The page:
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Welcome to the Orwellian world of Wildrose, where keeping your promises makes you a liar

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Globe Headline

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Is Alberta ready for democracy?

Notwithstanding the unexpected election of a New Democratic Party majority government in Alberta last May 5, it's pretty obvious a lot of Albertans -- especially the business crowd in Calgary -- still don't really get this democracy thing.

Consider the stunned reaction Friday from the Calgary Chamber of Commerce to the shocking revelation by NDP Premier Rachel Notley -- leader of the Alberta NDP, raised by committed NDP parents and well known for her NDP convictions -- that she intends to vote … just wait for it … for the NDP in the Oct. 19 federal election. Shock! Horror! Bewilderment!

This was so astonishing, indeed, that mainstream media informs us the 1,600 gathered Calgary businessmen, and you can be pretty sure they were mostly men, sat in stunned and bitter silence as their orange sorbets melted before their tear-filled eyes. (I made up the bit about the orange sorbets and the tears, but you get the idea. Anyway, as we'll see in the moment, just making up completely ridiculous stuff is now totally respectable in Alberta political discourse.)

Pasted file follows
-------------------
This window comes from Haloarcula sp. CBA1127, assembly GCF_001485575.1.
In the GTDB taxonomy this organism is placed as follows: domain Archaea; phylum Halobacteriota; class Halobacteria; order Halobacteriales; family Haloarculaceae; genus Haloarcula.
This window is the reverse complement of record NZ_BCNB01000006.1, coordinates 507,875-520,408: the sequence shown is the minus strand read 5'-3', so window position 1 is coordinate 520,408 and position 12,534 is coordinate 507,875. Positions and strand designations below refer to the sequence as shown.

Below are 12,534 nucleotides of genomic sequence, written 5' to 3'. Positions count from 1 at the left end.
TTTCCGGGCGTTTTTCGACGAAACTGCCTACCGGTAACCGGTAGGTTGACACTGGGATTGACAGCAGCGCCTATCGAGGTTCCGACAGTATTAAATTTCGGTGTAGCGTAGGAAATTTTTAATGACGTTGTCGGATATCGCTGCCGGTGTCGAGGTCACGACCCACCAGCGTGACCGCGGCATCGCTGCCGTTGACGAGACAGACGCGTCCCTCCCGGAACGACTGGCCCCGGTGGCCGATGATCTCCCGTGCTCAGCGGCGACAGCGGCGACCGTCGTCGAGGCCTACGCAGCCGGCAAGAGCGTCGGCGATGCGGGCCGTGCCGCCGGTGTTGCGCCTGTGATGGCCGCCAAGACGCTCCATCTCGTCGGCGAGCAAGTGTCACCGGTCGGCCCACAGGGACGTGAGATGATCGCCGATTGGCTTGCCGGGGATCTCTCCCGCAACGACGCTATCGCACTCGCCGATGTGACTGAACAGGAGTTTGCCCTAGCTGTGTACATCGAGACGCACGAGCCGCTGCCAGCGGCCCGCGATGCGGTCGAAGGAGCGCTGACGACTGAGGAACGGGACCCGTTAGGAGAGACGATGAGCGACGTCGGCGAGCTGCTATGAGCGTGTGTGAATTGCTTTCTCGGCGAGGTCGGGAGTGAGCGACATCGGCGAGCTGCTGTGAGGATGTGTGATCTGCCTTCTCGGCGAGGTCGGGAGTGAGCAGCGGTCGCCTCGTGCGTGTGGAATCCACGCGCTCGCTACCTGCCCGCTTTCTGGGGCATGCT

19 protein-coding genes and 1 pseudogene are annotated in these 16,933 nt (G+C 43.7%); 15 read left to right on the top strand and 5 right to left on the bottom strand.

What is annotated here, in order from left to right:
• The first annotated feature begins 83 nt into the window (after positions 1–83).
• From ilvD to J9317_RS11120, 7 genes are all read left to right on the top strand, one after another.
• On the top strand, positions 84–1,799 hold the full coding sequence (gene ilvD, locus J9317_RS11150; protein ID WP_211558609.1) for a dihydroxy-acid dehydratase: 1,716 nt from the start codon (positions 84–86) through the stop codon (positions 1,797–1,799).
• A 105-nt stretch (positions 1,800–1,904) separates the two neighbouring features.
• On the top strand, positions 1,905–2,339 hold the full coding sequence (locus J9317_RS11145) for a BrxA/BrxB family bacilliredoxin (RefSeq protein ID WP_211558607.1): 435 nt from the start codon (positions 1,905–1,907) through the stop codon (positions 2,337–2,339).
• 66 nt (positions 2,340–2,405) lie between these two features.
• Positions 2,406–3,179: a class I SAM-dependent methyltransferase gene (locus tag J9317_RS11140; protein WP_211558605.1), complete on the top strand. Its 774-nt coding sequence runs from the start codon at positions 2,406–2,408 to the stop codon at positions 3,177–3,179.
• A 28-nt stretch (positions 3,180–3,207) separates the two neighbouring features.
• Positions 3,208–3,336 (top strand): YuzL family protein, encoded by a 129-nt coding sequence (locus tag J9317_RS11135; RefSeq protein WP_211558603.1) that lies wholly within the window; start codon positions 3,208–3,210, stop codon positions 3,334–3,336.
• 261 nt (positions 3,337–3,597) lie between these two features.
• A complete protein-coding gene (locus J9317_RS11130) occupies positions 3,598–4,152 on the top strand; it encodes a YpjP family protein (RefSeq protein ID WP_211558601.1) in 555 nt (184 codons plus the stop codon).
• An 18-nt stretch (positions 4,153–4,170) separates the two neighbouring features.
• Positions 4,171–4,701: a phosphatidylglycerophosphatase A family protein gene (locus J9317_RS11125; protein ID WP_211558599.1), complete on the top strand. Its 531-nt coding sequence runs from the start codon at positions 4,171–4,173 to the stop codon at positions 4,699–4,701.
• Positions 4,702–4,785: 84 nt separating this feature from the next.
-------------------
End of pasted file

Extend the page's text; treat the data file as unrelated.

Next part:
"I can't believe how quiet everyone is," Notley told the burghers of Cowtown after pulling back the orange curtain on her true beliefs, no doubt with a small, sly smile.

This was pretty brave. If I'd been there wearing the premier's orange shoes, in addition to being a little wobbly on the heels I would have been afraid this was the classic moment of silence before the howling mob stormed the podium and burnt the hotel to its foundations.

Graham Thomson, political columnist for the Edmonton Journal and generally a pretty sensible guy, interpreted Notley's astonishingly astonishing proclamation that "I was literally born into the NDP, and I believe its principles and values are what the country needs now as are the grit, determination and intellect of Tom Mulcair," as the equivalent of "poking them with a stick."

Seriously? Well, yes. … Apparently seriously.

What next, one wonders? Horror in the streets when Kathleen Wynne reveals, even worse, she's a Liberal? Probably not, actually. That's the sort of thing you're always hearing from Toronto, and it doesn’t surprise anyone because, what do you expect from a dissolute place like that?

Nowadays it's not uncommon in these parts to hear people wonder "what right" the NDP had to impose policies the business community doesn’t like, such as raising the minimum wage by $1 an hour. If you suggest to them that's how democracy works -- you know, you campaign on a set of policies, and, when you get elected, you get to implement them, and if you don't your supporters will be disappointed and quit voting for you -- you'll be met with blank stares like those that greeted Premier Notley at the Calgary Chamber.